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Canadians’ credit conundrum

Fixed Income Investment Directors Amar Reganti and Anand Dharan make the case for Canadian investors to broaden the fixed income “toolkit,” including a more diversified approach to credit investing.

The views expressed are those of the authors at the time of writing. Other teams may hold different views and make different investment decisions. The value of your investment may become worth more or less than at the time of original investment. While any third-party data used is considered reliable, its accuracy is not guaranteed. For professional, institutional, or accredited investors only.

The FTSE Canada Bond Index is often the “go-to” fixed income universe for Canadian investors seeking high-quality, liquid fixed income exposure. Historically, this broad index has provided several critical benefits for fixed income investors: portfolio liquidity, risk diversification, total return, and steady income. However, as discussed in A COVID-era guide to fixed income, we believe investors can no longer rely solely on traditional, high-quality bond indexes to meet all of their fixed income objectives. Particularly in today’s ultralow-interest-rate environment, we believe Canadian clients should begin to think differently about fixed income and to structure their portfolios accordingly (Figure 1).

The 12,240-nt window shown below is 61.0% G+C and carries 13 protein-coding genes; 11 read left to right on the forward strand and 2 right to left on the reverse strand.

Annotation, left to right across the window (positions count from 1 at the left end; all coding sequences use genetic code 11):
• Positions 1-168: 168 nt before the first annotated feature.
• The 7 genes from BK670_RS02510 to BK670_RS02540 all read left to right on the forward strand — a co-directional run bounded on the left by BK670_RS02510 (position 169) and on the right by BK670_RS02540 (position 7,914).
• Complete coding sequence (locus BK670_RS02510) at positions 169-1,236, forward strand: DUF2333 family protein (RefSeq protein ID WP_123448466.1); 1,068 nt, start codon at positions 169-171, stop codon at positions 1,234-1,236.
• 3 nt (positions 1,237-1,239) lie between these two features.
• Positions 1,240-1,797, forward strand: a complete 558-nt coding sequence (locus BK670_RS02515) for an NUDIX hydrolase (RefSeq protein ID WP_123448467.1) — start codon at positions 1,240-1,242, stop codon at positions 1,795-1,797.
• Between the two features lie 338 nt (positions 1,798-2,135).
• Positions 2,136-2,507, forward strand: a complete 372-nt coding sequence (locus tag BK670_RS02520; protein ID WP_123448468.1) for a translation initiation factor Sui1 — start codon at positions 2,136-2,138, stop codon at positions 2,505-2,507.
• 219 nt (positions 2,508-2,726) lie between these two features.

Two ways of constructing a fixed income allocation

The challenges

With regard to the current interest-rate backdrop, we do not anticipate so-called “mean reversion” in rates anytime soon. While there may be some cyclical upward moves in rates going forward (e.g., during periods of economic recovery from crises, such as COVID-19), we believe the recent downward trend in global developed-market rates is long-term and more structural in nature.

While it is challenging for all clients to navigate an era of stubbornly low rates, Canadian fixed income investors face additional obstacles – for example, not having a sufficiently diverse domestic universe of corporate credit, together with a large index concentration in provincial credits and substantially smaller high-yield bond and bank-loan markets.

As shown in Figure 2, the corporate-credit portion of the FTSE Canada Bond Index is heavy on the financials sector, without much in the way of countercyclical credit allocations to areas like communications, technology, and consumer staples.


FTSE Canada vs "Blended Credit" allocation: Corporate sector breakdowns

Our proposal

To overcome these challenges, Canadian fixed income investors might consider utilizing a broadly diversified credit approach in order to expand the universe of assets available for their portfolios’ credit allocation. Using a framework similar to that described above (Figure 1), we believe an income- and total-return-oriented credit strategy can help Canadian clients pursue multiple key goals at the same time:

  • Further diversify the credit exposure of the FTSE Canada Bond Index by corporate-credit sector.

  • Incorporate higher-yielding components such as bank loans, high-yield bonds, and securitized credit.

  • Adapt to the current “lower-for-longer” interest-rate setting that the COVID crisis has helped to usher in.

  • Increase, perhaps meaningfully, the portfolio’s expected total-return potential and its income-generating capacity.